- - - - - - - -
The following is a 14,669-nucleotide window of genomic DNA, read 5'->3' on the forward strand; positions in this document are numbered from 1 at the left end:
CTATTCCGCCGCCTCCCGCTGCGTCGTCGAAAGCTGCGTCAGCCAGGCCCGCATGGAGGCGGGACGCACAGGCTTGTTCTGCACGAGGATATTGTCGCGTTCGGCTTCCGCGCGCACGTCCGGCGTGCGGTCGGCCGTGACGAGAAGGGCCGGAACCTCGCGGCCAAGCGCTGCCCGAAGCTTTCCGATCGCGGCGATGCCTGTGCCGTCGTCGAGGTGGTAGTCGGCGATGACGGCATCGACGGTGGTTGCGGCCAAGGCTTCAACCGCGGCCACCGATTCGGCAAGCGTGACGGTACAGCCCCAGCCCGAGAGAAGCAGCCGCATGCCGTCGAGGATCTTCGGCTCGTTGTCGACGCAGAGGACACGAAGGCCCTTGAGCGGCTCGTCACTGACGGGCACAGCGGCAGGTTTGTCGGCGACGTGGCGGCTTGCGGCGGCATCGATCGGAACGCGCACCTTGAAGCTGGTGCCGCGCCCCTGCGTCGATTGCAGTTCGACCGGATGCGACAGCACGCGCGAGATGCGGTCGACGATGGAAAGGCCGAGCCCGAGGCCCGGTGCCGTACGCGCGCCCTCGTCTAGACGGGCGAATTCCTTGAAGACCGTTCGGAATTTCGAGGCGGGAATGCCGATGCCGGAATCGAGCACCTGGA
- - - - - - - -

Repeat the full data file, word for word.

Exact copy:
The following is a 14,669-nucleotide window of genomic DNA, read 5'->3' on the forward strand; positions in this document are numbered from 1 at the left end:
CTATTCCGCCGCCTCCCGCTGCGTCGTCGAAAGCTGCGTCAGCCAGGCCCGCATGGAGGCGGGACGCACAGGCTTGTTCTGCACGAGGATATTGTCGCGTTCGGCTTCCGCGCGCACGTCCGGCGTGCGGTCGGCCGTGACGAGAAGGGCCGGAACCTCGCGGCCAAGCGCTGCCCGAAGCTTTCCGATCGCGGCGATGCCTGTGCCGTCGTCGAGGTGGTAGTCGGCGATGACGGCATCGACGGTGGTTGCGGCCAAGGCTTCAACCGCGGCCACCGATTCGGCAAGCGTGACGGTACAGCCCCAGCCCGAGAGAAGCAGCCGCATGCCGTCGAGGATCTTCGGCTCGTTGTCGACGCAGAGGACACGAAGGCCCTTGAGCGGCTCGTCACTGACGGGCACAGCGGCAGGTTTGTCGGCGACGTGGCGGCTTGCGGCGGCATCGATCGGAACGCGCACCTTGAAGCTGGTGCCGCGCCCCTGCGTCGATTGCAGTTCGACCGGATGCGACAGCACGCGCGAGATGCGGTCGACGATGGAAAGGCCGAGCCCGAGGCCCGGTGCCGTACGCGCGCCCTCGTCTAGACGGGCGAATTCCTTGAAGACCGTTCGGAATTTCGAGGCGGGAATGCCGATGCCGGAATCGAGCACCTGGA